Although knowing these steps will help you anticipate what may occur, the wisest decision you will make is choosing a criminal defense attorney to represent you. There is a reason why the judge will advise you regarding your right to legal counsel at your very first court appearance. You should consult an attorney as soon as possible after your arrest. Your criminal defense lawyer will help ensure that your rights are protected and that you don’t do anything that could harm your case later. Moreover, your attorney will begin investigating the charges against you and negotiating with the prosecuting attorney. Under the right circumstances, you could avoid a trial altogether if charges are dropped or minimized.
However, if you are sent to trial, preparing for it is vital to your defense, regardless of guilt or innocence. The pre-trial steps will demand your cooperation with your defense attorney. At Daytona.Defense.com, our team spends time with you to talk about the charges and evidence against you so we can build a strong defense.
Discuss the law enforcement report of the crime and witness statements. Your attorney can depose witnesses and question other potential witnesses not included in the report.
Review the evidence the prosecution has against you as part of the discovery process during which the parties are required to share evidence so you have an opportunity to defend against it.
Avoid talking to witnesses or to others involved with the charges brought against you.
Avoid being on social media or otherwise interacting with those involved in your case.
The investment in time with your attorney is what makes a difference in trial verdicts and in sentencing.
What Should I Expect at Trial?
The trial will begin with the process of seating a jury, known as “voir dire.” Potential jurors will be questioned by your attorney and the prosecutor, who both have the right to exclude certain individuals based on their responses.
Once the jury is seated, the prosecuting attorney and your lawyer will deliver opening statements to the judge and jury. The prosecutor will attempt to set up the evidence it will present against you while your criminal defense lawyer will begin to make the jury doubt that evidence.
The prosecution will then begin calling its witnesses to present and clarify the evidence it is using against you. Your attorney has the right to cross-examine all witnesses for the prosecution in an attempt to shed doubt on their testimony. Once the prosecution has completed the presentation of its evidence, your lawyer will call witnesses to contradict and challenge prosecutorial evidence. If you testify on your own behalf, the prosecution will be allowed to cross-examine you, which is why defense attorneys often discourage defendants from testifying.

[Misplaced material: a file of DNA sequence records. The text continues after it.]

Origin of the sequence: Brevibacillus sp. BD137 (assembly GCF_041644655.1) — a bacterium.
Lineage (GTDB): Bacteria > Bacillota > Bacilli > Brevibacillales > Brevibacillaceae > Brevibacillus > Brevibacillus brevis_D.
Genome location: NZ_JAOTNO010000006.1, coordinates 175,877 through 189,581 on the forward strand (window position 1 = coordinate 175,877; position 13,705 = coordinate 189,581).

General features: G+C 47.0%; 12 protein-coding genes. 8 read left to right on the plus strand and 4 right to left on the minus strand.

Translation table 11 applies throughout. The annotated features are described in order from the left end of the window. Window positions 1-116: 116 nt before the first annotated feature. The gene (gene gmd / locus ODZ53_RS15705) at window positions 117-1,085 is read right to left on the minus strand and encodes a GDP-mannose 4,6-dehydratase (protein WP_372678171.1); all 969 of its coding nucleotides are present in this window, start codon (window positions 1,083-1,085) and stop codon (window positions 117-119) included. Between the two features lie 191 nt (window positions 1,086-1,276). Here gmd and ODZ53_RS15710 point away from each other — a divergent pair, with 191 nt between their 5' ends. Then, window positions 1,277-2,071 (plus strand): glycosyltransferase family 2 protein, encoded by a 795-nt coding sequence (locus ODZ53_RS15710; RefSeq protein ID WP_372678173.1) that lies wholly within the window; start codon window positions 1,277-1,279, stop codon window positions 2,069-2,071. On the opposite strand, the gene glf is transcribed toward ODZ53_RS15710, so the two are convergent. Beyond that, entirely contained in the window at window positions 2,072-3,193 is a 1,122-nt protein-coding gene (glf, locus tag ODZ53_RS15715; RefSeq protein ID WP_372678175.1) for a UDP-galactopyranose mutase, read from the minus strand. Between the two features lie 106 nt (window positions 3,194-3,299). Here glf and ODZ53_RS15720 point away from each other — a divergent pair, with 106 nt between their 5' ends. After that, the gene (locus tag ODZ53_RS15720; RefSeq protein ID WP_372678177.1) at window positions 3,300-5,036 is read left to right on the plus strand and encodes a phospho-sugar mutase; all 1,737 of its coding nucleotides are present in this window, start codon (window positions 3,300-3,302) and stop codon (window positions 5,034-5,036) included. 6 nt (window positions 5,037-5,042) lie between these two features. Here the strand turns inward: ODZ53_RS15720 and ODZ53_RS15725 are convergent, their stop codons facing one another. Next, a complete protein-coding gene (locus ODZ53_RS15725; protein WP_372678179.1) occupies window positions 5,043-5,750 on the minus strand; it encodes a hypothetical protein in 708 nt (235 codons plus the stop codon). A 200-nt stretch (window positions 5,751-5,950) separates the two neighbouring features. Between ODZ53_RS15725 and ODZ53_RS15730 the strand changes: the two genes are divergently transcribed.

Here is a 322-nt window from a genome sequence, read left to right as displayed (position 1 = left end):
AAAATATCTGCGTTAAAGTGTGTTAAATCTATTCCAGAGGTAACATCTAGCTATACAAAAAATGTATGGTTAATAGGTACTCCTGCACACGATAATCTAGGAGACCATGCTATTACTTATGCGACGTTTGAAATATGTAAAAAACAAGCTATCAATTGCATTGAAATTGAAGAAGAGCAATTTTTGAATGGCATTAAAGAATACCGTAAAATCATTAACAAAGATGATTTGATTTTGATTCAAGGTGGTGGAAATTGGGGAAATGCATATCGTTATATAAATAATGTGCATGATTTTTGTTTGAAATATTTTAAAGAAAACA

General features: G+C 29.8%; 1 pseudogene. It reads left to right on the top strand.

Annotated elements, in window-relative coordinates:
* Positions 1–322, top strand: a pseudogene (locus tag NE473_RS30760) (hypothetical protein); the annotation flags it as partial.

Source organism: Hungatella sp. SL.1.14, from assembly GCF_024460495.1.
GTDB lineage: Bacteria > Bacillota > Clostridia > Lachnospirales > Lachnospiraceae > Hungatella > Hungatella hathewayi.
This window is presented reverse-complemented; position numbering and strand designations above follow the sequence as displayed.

Once all the evidence is presented by each side, both will deliver closing arguments to the jury, summarizing the strength or weaknesses of the other side’s case. The judge will give the jury instructions and send them off to discuss a verdict. Once the verdict is read, the judge will either release you if found not guilty or sentence you then or at a later date.
What Should I Do After My Trial?
Post-trial steps, of course, depend on the verdict. If you are found not guilty, you can then begin to rebuild your life. Employment and personal relationships are usually damaged by criminal charges.
If you are found guilty, you and your attorney can discuss options for appeal of the verdict. Appeals must be based on specific grounds, so an appeal is not always an option. If you do not appeal a verdict, you will need to put your affairs in order before a potential sentencing involving incarceration.
You Need an Experienced Attorney in Your Corner
The unknown is always frightening. That is why it is important that you face criminal charges with your eyes wide open. You don’t have to do that alone, though. Rely on the experience of an aggressive criminal defense attorney willing to help you fight a conviction.
If you are facing criminal charges, call Daytona.Defense.com in Daytona Beach, Florida right away. Let us help you understand the criminal trial process and begin fighting for your freedom today.